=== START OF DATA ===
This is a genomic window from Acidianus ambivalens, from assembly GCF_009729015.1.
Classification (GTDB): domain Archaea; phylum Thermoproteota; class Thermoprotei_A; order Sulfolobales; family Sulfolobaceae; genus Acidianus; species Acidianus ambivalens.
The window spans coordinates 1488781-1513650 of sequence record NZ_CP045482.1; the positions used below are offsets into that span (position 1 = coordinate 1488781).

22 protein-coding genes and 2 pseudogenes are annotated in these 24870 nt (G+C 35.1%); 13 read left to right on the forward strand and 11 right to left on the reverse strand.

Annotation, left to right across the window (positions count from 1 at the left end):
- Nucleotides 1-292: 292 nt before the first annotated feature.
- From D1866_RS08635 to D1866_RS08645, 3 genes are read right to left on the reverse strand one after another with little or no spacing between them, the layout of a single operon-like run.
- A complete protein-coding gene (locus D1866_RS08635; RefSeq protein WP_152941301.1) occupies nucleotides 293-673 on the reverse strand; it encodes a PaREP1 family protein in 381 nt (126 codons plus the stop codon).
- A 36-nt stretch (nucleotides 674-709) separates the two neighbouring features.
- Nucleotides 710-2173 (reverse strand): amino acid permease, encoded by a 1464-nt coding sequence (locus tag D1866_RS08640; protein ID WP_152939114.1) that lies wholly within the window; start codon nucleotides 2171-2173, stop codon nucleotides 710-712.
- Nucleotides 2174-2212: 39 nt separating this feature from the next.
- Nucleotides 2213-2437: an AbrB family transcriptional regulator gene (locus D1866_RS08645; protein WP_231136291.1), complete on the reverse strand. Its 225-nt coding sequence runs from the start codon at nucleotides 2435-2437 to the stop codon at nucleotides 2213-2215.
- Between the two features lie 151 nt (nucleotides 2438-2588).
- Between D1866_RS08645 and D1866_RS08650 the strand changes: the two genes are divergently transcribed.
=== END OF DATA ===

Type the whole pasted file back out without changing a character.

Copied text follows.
This is a genomic window from Acidianus ambivalens, from assembly GCF_009729015.1.
Classification (GTDB): domain Archaea; phylum Thermoproteota; class Thermoprotei_A; order Sulfolobales; family Sulfolobaceae; genus Acidianus; species Acidianus ambivalens.
The window spans coordinates 1488781-1513650 of sequence record NZ_CP045482.1; the positions used below are offsets into that span (position 1 = coordinate 1488781).

22 protein-coding genes and 2 pseudogenes are annotated in these 24870 nt (G+C 35.1%); 13 read left to right on the forward strand and 11 right to left on the reverse strand.

Annotation, left to right across the window (positions count from 1 at the left end):
- Nucleotides 1-292: 292 nt before the first annotated feature.
- From D1866_RS08635 to D1866_RS08645, 3 genes are read right to left on the reverse strand one after another with little or no spacing between them, the layout of a single operon-like run.
- A complete protein-coding gene (locus D1866_RS08635; RefSeq protein WP_152941301.1) occupies nucleotides 293-673 on the reverse strand; it encodes a PaREP1 family protein in 381 nt (126 codons plus the stop codon).
- A 36-nt stretch (nucleotides 674-709) separates the two neighbouring features.
- Nucleotides 710-2173 (reverse strand): amino acid permease, encoded by a 1464-nt coding sequence (locus tag D1866_RS08640; protein ID WP_152939114.1) that lies wholly within the window; start codon nucleotides 2171-2173, stop codon nucleotides 710-712.
- Nucleotides 2174-2212: 39 nt separating this feature from the next.
- Nucleotides 2213-2437: an AbrB family transcriptional regulator gene (locus D1866_RS08645; protein WP_231136291.1), complete on the reverse strand. Its 225-nt coding sequence runs from the start codon at nucleotides 2435-2437 to the stop codon at nucleotides 2213-2215.
- Between the two features lie 151 nt (nucleotides 2438-2588).
- Between D1866_RS08645 and D1866_RS08650 the strand changes: the two genes are divergently transcribed.